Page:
“In testing, many people thought the darker color meant the dough was whole-wheat or overcooked,” Kuethe says. “We also tested with Huma, our flagship IPA, and Pandemonium, a pale ale, both of which added an intense hop flavor. The bitterness was appealing to the avid hop-head, but for our kids’ pizzas and people less interested in hops, it was a bit intense.”
‘Secret Sauce’ In the Pizza Dough
Similarly, the original chef at Stormcloud performed extensive tests in the kitchen, trying out different beer types and finding the right malt balance to create its ultimate recipe. “It does make a flavor and consistency difference, and we find our customers can tell the difference,” Schmitt notes. “I won’t give out the specific beer we use — it’s a ‘secret sauce’ kind of thing — but it’s safe to say that it is a more malt-based beer.”
For those who do want to add a darker beer to dough, Lehmann agrees that, while it adds a very unique flavor, the crust will darken beyond the normal color one expects from a white-flour crust. For this reason, he recommends balancing out the recipe with a bit of wheat flour. As a bonus, many consumers perceive the addition of wheat as a healthier option.
“We took our regular dough formula and simply replaced 25 percent of the white flour with whole-wheat flour and used beer as 100 percent of the liquid added,” Lehmann explains. “The whole-wheat factor adds a darker color already, so the darker color from the beer is right at home and a wonderful accent to the wheat crust.”
Getting the Most Flavor
Lehmann recommends adding beer at a rate of at least 50 percent of the total liquid ingredients (and up to 100 percent) to get the most flavor impact from the beer addition.
“You really want to use no less than 50 percent of the total liquid as beer,” Lehmann recommends. “Using too-light or delicate beers, or at a rate less than 50 percent, you might find that the flavor is not different enough to justify the expense of adding beer at all.”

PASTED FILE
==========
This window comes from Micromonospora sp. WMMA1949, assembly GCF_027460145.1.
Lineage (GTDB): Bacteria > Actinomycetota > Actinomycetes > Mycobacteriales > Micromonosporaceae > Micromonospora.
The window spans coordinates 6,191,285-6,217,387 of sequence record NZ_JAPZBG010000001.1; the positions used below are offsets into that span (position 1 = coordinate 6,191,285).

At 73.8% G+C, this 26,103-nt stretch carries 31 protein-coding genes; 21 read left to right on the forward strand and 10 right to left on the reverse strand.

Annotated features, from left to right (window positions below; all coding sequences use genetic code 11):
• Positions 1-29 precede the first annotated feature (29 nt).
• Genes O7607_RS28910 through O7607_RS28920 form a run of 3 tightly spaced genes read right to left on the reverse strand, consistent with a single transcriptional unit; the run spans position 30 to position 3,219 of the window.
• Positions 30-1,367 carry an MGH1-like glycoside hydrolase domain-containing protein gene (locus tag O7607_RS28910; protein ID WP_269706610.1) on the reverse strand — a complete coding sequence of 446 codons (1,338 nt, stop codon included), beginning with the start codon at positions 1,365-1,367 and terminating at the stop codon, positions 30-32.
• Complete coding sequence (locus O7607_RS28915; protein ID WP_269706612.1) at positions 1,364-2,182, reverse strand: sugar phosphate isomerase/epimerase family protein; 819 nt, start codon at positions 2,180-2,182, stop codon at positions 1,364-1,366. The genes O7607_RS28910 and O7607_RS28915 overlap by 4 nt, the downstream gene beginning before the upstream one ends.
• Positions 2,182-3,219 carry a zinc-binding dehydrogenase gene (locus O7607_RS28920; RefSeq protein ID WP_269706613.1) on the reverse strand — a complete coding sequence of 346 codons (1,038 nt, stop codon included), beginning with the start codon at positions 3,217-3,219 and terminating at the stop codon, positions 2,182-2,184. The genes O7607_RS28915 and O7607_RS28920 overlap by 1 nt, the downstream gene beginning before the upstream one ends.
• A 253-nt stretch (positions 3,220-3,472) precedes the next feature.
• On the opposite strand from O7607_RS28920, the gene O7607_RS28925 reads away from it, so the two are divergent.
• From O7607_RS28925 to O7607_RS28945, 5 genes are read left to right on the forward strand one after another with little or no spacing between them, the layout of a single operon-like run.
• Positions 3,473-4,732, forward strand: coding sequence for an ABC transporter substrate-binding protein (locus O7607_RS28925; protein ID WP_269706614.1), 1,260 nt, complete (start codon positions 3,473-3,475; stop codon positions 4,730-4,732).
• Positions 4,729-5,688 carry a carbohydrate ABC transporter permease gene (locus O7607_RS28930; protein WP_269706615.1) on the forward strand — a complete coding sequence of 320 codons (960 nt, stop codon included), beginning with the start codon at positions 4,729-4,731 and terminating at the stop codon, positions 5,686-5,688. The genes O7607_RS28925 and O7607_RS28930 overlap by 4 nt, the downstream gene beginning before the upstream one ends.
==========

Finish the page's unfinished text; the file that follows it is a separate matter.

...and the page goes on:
Short’s adds its beer with the other wet ingredients, as pizza makers mix it in with the dry ingredients. Meanwhile, brewers and chefs have learned to work together at Stormcloud, where Schmitt’s staff has perfected the formula’s timing. “We have a pouring schedule of when to add the beer when mixing the dough batch,” he says. “It’s not rocket science, but it’s very close to that impactful!”
One of the challenges for Schmitt, however, is balancing the production of beer for drinking with the beer needed for pizza dough. “It takes away from the beer availability for the pub, especially during the peak summer season,” he explains. “We have a challenge just keeping up with pouring pints for customers, so saving enough beer for pizza dough is tough for about a month out of the year.”
Another challenge for breweries, Lehmann points out, may be concern from customers surrounding the addition of beer to pizza. In the past, Lehmann has witnessed parents worried about the alcohol factor in their kids’ pizzas, but the concern is unfounded.
“Alcohol is a byproduct of yeast fermentation, so when you ferment a dough for two days, there’s already alcohol in it” Lehmann says. “When adding beer to dough, the alcohol burns off before the water does, just like you’d find with dishes such as beer-battered fish.”
A Perfect Pairing
Challenges aside, craft breweries who have married the quintessential combination of pizza and beer find that their unique products—combining two of America’s favorite indulgences—help them stand out from the crowd and bring in customers who crave an extra flavor boost in their beloved pies.
“Pizza and beer—what’s not to love?” Kuethe concludes. “The experience at the pub as a whole, and the atmosphere, is what really stands out in our guest reviews, and pizza obviously plays a huge role. The feeling people get of being comfortable and at home is reinforced by good homemade food, made by people who care. Our pizza is no different, and infusing the dough with beer and beer ingredients gives it a unique touch.”